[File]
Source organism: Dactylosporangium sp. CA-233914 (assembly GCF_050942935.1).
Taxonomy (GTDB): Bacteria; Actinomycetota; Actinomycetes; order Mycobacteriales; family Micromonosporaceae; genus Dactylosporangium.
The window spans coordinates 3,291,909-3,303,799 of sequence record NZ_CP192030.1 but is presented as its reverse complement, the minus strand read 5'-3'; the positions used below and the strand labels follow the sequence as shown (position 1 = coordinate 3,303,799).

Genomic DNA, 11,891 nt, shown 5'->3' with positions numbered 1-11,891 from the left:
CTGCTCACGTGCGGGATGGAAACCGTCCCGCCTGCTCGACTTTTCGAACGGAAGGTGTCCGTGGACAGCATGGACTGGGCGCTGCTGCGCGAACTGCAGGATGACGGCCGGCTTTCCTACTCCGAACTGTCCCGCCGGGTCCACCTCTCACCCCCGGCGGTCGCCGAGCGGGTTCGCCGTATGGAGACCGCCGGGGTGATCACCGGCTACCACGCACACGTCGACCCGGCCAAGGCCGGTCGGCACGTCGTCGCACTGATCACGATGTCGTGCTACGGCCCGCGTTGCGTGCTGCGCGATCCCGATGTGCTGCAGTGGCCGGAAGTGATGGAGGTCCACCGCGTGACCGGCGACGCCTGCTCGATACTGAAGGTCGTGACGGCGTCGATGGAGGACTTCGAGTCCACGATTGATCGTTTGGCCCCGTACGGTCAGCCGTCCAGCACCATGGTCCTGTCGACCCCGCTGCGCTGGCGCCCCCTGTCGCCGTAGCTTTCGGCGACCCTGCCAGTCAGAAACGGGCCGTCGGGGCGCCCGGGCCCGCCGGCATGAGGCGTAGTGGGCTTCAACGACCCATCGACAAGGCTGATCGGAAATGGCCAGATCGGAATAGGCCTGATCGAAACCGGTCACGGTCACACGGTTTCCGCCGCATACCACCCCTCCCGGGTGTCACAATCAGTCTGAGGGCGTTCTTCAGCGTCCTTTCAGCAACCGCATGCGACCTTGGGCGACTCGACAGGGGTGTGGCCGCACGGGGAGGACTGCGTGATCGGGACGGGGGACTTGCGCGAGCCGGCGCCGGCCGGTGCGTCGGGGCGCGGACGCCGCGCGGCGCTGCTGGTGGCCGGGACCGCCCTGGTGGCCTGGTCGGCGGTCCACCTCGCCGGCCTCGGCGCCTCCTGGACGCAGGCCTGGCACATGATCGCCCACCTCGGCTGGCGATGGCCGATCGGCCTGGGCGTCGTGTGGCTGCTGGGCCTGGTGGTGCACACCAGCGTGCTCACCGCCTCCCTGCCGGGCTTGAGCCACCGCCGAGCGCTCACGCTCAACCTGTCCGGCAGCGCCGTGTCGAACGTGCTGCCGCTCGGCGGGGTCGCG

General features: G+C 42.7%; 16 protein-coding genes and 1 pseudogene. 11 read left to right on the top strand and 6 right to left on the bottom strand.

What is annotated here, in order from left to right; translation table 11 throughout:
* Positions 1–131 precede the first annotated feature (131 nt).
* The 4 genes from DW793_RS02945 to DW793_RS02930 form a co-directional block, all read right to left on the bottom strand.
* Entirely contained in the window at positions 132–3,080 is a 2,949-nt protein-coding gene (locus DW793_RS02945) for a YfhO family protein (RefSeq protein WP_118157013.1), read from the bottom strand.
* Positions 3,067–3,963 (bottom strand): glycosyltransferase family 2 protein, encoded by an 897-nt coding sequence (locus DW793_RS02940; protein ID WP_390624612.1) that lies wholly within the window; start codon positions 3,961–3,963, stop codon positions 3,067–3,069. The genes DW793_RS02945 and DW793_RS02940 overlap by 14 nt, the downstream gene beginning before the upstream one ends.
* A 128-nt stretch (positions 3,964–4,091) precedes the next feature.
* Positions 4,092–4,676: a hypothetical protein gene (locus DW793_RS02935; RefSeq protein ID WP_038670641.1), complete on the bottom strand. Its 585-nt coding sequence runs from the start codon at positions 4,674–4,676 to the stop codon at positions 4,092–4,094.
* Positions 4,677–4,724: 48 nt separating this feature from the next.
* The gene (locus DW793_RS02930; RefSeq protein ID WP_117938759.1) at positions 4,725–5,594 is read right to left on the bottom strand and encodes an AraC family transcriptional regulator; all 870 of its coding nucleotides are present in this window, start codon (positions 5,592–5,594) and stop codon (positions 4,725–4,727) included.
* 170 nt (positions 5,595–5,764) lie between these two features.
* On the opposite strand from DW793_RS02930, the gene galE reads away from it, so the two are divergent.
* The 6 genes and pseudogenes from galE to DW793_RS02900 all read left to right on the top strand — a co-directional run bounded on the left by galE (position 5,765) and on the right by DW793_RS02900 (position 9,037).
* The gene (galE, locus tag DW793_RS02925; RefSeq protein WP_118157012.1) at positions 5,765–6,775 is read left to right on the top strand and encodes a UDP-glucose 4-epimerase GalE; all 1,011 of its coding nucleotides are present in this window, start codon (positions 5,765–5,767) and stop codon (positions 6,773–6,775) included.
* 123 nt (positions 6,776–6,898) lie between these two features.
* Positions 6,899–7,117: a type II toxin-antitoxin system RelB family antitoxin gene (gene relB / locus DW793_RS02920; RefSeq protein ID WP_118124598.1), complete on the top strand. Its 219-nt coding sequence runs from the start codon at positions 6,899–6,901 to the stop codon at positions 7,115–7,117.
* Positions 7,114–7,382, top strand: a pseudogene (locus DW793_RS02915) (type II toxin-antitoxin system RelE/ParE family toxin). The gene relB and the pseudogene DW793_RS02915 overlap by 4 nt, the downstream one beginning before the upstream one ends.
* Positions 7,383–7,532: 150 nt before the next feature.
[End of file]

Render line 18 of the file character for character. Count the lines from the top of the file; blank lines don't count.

* The 6 genes and pseudogenes from galE to DW793_RS02900 all read left to right on the top strand — a co-directional run bounded on the left by galE (position 5,765) and on the right by DW793_RS02900 (position 9,037).